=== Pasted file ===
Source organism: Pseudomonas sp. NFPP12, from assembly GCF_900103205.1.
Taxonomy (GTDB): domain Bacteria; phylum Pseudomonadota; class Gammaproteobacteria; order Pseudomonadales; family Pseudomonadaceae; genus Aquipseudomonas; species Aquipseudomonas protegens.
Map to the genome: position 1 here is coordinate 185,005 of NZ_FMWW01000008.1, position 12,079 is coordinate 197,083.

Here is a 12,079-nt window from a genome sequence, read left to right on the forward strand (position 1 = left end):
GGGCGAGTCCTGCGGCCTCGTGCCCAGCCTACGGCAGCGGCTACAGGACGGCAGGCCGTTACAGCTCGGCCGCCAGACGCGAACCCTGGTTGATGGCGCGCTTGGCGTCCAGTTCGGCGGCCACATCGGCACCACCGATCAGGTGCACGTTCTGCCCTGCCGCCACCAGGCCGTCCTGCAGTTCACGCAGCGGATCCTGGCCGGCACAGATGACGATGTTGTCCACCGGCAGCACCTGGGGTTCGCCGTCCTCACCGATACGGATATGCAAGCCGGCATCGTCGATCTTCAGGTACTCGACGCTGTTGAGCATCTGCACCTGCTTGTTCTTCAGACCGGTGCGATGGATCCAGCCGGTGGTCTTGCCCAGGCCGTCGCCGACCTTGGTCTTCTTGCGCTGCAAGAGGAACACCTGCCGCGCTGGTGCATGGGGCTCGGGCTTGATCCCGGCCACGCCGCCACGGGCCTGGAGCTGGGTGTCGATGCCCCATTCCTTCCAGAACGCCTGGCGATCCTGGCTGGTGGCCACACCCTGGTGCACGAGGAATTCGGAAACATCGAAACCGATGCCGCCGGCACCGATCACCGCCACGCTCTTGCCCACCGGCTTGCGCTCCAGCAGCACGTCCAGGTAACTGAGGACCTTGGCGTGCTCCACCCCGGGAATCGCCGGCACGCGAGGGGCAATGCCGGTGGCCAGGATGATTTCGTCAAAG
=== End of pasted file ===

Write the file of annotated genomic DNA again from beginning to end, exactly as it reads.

Source organism: Pseudomonas sp. NFPP12, from assembly GCF_900103205.1.
Taxonomy (GTDB): domain Bacteria; phylum Pseudomonadota; class Gammaproteobacteria; order Pseudomonadales; family Pseudomonadaceae; genus Aquipseudomonas; species Aquipseudomonas protegens.
Map to the genome: position 1 here is coordinate 185,005 of NZ_FMWW01000008.1, position 12,079 is coordinate 197,083.

Here is a 12,079-nt window from a genome sequence, read left to right on the forward strand (position 1 = left end):
GGGCGAGTCCTGCGGCCTCGTGCCCAGCCTACGGCAGCGGCTACAGGACGGCAGGCCGTTACAGCTCGGCCGCCAGACGCGAACCCTGGTTGATGGCGCGCTTGGCGTCCAGTTCGGCGGCCACATCGGCACCACCGATCAGGTGCACGTTCTGCCCTGCCGCCACCAGGCCGTCCTGCAGTTCACGCAGCGGATCCTGGCCGGCACAGATGACGATGTTGTCCACCGGCAGCACCTGGGGTTCGCCGTCCTCACCGATACGGATATGCAAGCCGGCATCGTCGATCTTCAGGTACTCGACGCTGTTGAGCATCTGCACCTGCTTGTTCTTCAGACCGGTGCGATGGATCCAGCCGGTGGTCTTGCCCAGGCCGTCGCCGACCTTGGTCTTCTTGCGCTGCAAGAGGAACACCTGCCGCGCTGGTGCATGGGGCTCGGGCTTGATCCCGGCCACGCCGCCACGGGCCTGGAGCTGGGTGTCGATGCCCCATTCCTTCCAGAACGCCTGGCGATCCTGGCTGGTGGCCACACCCTGGTGCACGAGGAATTCGGAAACATCGAAACCGATGCCGCCGGCACCGATCACCGCCACGCTCTTGCCCACCGGCTTGCGCTCCAGCAGCACGTCCAGGTAACTGAGGACCTTGGCGTGCTCCACCCCGGGAATCGCCGGCACGCGAGGGGCAATGCCGGTGGCCAGGATGATTTCGTCAAAG